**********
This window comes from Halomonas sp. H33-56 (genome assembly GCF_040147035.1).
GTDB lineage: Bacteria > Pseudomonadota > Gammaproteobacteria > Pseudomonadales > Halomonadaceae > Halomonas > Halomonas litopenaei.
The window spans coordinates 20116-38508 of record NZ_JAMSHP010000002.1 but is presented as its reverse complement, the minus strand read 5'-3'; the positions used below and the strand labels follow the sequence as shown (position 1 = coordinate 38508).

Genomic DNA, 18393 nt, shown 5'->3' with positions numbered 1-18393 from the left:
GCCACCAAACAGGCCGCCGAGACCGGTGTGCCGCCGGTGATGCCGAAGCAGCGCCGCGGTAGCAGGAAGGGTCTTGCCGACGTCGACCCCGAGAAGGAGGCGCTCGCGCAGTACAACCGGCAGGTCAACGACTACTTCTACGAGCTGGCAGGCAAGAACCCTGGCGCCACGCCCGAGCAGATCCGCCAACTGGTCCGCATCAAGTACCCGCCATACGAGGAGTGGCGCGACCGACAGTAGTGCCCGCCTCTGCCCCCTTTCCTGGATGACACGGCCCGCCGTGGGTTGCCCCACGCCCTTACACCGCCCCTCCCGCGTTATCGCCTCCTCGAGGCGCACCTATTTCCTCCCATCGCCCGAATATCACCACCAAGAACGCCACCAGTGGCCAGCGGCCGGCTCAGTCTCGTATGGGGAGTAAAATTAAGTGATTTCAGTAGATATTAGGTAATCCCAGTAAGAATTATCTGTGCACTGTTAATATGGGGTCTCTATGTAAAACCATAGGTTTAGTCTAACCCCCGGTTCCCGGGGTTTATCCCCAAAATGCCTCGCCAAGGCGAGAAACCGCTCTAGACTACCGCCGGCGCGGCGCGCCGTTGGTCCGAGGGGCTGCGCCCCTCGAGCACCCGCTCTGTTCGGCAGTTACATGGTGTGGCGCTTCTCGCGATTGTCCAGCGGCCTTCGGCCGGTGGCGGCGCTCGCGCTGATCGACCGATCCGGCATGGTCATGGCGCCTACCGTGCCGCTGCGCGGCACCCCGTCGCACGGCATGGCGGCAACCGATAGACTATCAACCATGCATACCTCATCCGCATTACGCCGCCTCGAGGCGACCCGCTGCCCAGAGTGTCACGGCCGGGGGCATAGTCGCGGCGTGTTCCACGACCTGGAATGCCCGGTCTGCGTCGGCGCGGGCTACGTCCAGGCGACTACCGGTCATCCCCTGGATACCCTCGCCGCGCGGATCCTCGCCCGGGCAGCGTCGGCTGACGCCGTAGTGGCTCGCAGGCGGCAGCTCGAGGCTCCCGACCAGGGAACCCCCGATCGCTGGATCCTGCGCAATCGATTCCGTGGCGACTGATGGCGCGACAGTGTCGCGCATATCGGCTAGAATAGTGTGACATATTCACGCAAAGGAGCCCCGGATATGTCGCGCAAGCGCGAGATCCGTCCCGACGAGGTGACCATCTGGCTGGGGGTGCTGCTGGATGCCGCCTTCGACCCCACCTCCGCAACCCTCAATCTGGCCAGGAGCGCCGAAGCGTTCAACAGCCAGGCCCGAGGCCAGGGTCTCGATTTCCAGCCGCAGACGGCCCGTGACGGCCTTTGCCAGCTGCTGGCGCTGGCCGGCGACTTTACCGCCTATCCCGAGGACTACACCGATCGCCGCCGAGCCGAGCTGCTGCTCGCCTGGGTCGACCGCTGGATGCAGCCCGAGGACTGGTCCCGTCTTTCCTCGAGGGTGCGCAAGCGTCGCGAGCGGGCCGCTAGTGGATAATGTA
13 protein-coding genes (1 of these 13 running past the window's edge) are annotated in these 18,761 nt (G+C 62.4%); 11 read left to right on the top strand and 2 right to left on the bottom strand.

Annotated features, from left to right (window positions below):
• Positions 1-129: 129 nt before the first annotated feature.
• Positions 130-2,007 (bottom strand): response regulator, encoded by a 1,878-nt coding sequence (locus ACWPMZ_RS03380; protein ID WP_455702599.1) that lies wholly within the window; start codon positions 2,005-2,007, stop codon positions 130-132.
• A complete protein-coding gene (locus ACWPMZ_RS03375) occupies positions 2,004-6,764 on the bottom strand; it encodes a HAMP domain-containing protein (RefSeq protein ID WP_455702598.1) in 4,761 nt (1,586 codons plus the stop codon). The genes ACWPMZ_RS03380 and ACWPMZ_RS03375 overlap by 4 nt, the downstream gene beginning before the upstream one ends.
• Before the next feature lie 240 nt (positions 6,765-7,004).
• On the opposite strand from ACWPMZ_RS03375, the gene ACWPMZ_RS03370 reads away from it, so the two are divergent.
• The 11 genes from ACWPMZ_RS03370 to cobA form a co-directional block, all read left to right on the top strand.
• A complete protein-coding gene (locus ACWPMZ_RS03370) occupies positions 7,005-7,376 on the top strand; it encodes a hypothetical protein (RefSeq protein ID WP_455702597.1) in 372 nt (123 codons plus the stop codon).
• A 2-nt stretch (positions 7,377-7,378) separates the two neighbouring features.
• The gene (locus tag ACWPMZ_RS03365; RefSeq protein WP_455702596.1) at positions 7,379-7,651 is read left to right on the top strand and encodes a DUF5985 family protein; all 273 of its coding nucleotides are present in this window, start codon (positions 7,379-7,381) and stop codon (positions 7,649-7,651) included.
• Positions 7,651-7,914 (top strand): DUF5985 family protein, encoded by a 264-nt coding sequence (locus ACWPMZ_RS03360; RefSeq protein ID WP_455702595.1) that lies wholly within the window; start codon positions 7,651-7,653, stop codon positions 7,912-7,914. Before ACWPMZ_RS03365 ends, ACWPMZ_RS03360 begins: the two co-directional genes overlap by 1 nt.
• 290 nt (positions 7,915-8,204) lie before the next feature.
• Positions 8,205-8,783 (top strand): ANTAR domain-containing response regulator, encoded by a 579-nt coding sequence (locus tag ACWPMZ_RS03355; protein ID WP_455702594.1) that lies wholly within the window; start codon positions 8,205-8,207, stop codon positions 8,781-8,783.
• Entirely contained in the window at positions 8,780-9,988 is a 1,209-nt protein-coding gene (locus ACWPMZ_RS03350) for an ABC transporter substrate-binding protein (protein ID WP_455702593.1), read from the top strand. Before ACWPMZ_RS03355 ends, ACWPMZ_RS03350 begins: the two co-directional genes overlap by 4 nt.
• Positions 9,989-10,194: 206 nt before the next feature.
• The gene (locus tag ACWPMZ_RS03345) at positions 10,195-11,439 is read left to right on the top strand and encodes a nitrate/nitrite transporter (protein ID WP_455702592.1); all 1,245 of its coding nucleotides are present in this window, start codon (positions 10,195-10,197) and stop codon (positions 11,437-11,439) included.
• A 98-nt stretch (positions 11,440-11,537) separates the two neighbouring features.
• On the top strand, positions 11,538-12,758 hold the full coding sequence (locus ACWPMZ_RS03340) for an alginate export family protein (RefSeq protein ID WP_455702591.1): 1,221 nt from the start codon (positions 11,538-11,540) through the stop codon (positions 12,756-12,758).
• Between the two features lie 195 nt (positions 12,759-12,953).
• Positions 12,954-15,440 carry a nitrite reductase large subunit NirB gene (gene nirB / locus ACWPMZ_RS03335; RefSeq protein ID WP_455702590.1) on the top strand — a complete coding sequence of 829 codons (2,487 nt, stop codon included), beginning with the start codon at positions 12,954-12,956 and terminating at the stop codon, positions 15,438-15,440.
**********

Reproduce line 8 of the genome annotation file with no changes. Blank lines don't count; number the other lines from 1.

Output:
• Positions 1-129: 129 nt before the first annotated feature.